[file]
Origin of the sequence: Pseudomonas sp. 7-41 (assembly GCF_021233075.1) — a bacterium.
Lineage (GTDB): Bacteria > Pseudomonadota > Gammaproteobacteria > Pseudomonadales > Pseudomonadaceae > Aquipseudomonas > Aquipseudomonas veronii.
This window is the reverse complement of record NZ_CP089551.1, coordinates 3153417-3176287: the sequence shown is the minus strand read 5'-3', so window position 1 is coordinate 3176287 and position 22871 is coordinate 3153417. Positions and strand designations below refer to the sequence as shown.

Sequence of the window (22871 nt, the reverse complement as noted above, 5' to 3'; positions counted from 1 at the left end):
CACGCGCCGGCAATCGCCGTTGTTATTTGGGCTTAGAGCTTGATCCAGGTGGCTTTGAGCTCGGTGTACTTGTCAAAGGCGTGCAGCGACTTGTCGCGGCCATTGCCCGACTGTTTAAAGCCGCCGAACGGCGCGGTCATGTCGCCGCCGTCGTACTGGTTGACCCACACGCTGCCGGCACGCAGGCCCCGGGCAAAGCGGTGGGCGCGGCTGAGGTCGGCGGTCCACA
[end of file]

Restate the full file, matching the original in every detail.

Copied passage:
Origin of the sequence: Pseudomonas sp. 7-41 (assembly GCF_021233075.1) — a bacterium.
Lineage (GTDB): Bacteria > Pseudomonadota > Gammaproteobacteria > Pseudomonadales > Pseudomonadaceae > Aquipseudomonas > Aquipseudomonas veronii.
This window is the reverse complement of record NZ_CP089551.1, coordinates 3153417-3176287: the sequence shown is the minus strand read 5'-3', so window position 1 is coordinate 3176287 and position 22871 is coordinate 3153417. Positions and strand designations below refer to the sequence as shown.

Sequence of the window (22871 nt, the reverse complement as noted above, 5' to 3'; positions counted from 1 at the left end):
CACGCGCCGGCAATCGCCGTTGTTATTTGGGCTTAGAGCTTGATCCAGGTGGCTTTGAGCTCGGTGTACTTGTCAAAGGCGTGCAGCGACTTGTCGCGGCCATTGCCCGACTGTTTAAAGCCGCCGAACGGCGCGGTCATGTCGCCGCCGTCGTACTGGTTGACCCACACGCTGCCGGCACGCAGGCCCCGGGCAAAGCGGTGGGCGCGGCTGAGGTCGGCGGTCCACA